Crisis care home outlines plans to secure its future

At an open meeting, Leeds welfare chiefs explain efforts to turn around the fortunes of Donisthorpe Hall


Leeds community members turned out in force for an open meeting on Sunday to discuss the future of troubled local care home Donisthorpe Hall.

Donisthorpe has received a succession of critical reports from the Care Quality Commission and the 230 people at the meeting heard of ongoing rescue efforts, including a planned link up with Leeds Jewish Welfare Board. Speakers stressed the need for continuing financial support.

Trustee Ashley Cohen described the meeting as “hugely positive. The trustees shared with the community the hard work done to date in turning around Donisthorpe Hall’s fortunes from a care perspective.”

They had also outlined how the community could help ensure Donisthorpe provided “a safe and enjoyable experience, not just for its current residents but also for the next generation”.

Many people had offered to help establish a new fundraising committee — or to volunteer at the home.

“This is a community asset and we are determined to make sure we provide care and support for our most vulnerable for generations to come.” The trustees were grateful for the “incredible generosity” of a handful of families during a period of dramatic reduction in resident numbers, which had impacted on income.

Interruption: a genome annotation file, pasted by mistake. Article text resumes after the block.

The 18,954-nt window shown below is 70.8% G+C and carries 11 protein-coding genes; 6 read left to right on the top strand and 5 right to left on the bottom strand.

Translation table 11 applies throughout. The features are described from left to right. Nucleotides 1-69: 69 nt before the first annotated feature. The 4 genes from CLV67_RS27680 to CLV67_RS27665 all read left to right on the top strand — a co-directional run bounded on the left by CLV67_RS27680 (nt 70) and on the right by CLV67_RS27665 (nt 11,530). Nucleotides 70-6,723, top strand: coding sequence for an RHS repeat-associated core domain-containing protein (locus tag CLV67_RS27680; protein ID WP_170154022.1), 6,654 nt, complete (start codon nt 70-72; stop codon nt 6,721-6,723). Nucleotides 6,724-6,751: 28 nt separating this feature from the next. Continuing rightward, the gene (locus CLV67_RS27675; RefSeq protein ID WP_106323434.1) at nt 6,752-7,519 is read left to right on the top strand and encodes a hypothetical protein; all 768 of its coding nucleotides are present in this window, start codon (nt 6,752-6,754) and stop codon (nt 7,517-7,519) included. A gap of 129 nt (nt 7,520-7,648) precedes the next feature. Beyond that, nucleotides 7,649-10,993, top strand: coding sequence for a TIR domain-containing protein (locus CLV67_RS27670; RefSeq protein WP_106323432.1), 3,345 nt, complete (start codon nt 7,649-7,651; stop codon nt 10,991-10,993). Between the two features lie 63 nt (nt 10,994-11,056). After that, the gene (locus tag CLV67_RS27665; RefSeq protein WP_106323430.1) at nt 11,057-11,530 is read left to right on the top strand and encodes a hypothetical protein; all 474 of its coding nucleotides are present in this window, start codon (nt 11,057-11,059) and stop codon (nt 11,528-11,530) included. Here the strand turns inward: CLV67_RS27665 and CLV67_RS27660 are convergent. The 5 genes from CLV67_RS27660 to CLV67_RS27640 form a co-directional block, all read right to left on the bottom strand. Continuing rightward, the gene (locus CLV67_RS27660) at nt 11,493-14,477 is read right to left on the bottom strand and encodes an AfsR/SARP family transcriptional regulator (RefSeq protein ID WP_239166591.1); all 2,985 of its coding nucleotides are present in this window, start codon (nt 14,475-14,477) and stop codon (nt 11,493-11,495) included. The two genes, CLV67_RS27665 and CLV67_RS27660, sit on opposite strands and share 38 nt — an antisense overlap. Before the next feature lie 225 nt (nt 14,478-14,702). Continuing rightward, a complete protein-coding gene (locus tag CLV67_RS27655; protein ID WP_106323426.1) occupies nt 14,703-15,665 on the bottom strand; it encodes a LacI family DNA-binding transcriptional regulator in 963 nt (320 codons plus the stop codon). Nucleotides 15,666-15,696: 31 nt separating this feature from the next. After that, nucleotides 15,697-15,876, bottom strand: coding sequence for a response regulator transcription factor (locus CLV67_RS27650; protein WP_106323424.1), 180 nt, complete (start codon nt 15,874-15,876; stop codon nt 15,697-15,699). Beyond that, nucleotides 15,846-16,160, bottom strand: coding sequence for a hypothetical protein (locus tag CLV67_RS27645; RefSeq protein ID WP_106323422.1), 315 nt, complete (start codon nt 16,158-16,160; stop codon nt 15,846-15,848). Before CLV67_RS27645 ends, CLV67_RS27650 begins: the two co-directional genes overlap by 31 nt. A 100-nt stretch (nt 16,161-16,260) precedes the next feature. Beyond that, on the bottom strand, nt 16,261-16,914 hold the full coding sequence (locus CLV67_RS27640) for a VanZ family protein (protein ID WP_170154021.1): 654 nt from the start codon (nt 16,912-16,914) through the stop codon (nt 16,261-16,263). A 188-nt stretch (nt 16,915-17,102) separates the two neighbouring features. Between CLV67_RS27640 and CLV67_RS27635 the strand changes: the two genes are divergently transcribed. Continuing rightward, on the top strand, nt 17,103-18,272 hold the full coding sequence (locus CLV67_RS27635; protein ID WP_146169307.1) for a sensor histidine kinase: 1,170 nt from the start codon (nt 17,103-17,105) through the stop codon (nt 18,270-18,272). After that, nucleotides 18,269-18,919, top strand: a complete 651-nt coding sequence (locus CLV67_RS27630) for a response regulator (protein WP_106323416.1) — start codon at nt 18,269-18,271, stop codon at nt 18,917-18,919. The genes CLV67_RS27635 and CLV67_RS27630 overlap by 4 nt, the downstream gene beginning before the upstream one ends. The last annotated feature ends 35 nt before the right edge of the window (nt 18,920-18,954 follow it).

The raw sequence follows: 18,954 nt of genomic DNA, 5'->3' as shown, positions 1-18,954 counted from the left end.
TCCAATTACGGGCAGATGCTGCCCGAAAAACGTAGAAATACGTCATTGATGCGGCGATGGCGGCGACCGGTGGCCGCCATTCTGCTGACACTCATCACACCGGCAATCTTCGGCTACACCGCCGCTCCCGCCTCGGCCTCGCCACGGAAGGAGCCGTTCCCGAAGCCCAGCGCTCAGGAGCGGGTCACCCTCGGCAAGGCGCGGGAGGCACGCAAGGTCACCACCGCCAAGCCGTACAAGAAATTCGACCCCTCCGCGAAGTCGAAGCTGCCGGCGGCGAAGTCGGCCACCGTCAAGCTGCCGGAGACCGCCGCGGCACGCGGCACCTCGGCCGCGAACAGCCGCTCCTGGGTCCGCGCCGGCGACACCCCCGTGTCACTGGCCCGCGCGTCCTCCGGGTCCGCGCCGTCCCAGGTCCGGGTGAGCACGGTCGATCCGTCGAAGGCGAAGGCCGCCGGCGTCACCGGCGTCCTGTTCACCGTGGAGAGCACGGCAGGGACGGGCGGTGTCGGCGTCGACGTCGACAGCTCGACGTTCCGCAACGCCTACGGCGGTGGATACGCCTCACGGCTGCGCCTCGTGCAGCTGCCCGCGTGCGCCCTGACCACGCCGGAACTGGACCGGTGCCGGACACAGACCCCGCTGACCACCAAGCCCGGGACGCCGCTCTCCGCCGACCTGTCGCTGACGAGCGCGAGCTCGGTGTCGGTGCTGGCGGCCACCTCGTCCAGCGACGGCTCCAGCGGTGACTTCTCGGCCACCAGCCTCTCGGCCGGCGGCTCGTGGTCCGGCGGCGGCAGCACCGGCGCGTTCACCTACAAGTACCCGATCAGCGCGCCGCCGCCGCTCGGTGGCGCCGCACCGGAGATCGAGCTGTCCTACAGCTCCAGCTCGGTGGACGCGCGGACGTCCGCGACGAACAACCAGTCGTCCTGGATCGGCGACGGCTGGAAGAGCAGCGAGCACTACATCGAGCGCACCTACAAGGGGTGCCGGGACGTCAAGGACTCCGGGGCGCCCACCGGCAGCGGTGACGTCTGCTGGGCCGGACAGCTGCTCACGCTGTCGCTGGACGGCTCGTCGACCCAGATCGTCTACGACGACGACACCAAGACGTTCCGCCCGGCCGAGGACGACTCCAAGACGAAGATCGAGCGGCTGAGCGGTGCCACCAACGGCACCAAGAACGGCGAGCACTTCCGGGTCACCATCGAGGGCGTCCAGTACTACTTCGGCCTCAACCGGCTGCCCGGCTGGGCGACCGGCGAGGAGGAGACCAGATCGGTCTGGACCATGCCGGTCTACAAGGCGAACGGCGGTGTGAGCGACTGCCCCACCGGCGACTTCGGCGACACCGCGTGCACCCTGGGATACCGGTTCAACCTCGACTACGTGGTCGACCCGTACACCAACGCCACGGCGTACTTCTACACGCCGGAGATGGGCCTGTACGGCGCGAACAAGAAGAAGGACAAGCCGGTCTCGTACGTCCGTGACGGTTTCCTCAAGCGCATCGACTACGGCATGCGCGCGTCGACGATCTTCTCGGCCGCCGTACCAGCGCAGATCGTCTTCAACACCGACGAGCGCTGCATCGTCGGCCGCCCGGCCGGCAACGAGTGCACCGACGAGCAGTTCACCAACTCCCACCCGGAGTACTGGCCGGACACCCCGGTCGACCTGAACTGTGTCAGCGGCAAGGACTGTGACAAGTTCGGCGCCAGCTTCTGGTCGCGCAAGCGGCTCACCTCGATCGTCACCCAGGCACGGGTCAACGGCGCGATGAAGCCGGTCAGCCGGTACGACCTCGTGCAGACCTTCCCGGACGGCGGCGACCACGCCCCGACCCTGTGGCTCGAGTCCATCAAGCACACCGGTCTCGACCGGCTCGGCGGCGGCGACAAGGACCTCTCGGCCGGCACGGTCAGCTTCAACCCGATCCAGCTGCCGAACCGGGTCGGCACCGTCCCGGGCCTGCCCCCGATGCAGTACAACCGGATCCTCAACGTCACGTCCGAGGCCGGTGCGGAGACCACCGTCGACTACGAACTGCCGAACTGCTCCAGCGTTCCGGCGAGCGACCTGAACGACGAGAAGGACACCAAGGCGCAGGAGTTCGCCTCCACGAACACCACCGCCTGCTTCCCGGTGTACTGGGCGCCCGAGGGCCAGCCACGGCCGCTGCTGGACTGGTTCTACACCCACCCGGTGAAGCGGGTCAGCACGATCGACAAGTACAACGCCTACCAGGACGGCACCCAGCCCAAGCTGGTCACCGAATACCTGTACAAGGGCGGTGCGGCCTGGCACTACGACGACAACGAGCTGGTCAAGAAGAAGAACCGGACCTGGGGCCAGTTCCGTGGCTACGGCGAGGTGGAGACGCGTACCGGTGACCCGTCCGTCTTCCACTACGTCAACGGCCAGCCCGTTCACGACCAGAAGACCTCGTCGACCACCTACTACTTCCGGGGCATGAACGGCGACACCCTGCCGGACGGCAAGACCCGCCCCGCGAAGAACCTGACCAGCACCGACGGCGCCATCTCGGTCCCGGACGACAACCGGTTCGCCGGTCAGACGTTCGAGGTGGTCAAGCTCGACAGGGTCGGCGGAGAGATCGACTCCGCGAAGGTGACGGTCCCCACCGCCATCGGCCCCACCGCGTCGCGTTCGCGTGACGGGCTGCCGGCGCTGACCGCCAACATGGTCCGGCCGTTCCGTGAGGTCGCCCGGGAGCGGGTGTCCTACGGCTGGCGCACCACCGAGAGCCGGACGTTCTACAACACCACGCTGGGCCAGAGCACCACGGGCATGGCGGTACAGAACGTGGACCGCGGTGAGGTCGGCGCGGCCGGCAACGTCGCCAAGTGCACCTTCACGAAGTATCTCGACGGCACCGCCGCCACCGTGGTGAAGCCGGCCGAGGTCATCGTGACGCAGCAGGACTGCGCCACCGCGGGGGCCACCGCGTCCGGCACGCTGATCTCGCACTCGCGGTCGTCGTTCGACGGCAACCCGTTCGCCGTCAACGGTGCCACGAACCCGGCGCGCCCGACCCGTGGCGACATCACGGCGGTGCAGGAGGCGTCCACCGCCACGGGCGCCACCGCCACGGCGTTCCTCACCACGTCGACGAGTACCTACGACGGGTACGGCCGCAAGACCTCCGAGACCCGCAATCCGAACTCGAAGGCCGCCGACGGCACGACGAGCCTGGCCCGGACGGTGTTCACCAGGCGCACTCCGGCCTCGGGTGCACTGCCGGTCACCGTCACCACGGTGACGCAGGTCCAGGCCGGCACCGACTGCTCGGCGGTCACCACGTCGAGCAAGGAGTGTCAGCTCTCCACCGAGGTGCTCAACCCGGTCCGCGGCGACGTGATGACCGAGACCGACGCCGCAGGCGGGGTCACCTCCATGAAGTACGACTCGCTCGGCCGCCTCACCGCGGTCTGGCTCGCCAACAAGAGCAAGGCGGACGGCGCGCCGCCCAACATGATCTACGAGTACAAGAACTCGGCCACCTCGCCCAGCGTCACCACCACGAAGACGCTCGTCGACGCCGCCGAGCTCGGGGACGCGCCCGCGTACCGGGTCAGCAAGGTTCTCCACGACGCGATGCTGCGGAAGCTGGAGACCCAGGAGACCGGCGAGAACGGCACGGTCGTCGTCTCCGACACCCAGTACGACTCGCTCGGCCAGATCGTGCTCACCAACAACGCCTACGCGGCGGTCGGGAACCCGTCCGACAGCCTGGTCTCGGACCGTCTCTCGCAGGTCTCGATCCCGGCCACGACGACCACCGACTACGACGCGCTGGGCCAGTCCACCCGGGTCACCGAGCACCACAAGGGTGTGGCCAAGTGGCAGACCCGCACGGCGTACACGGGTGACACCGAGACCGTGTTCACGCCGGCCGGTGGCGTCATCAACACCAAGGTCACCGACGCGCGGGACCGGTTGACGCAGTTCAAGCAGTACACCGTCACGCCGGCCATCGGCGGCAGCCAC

The Manny Cussins Trust has committed to invest heavily in the home’s dementia units.

Andrew Cussins explained that the trust was set up in the early 1960s to support charities working in Yorkshire and Donisthorpe had once been a major beneficiary.

“It is with real joy that the trust and Donisthorpe Hall have now agreed to work together again to create a dementia wing of true world class. It will not only be the envy of Yorkshire but the whole of the north of England.

Welfare board chair Russell Manning said LJWB and Donisthorpe had been working hard behind the scenes over the past nine months to assess the future care landscape for the Jewish population.

“I was delighted to be part of the community meeting and to be able to talk about our plans to work together with Donisthorpe Hall and the Leeds Jewish Housing Association to ensure the long-term sustainability of care and housing in our community.”

Donisthorpe currently houses 43 council-funded residents, 22 privately-funded residents and seven people for respite care.

Share via

Want more from the JC?

To continue reading, we just need a few details...

Want more from
the JC?

To continue reading, we just
need a few details...

Get the best news and views from across the Jewish world Get subscriber-only offers from our partners Subscribe to get access to our e-paper and archive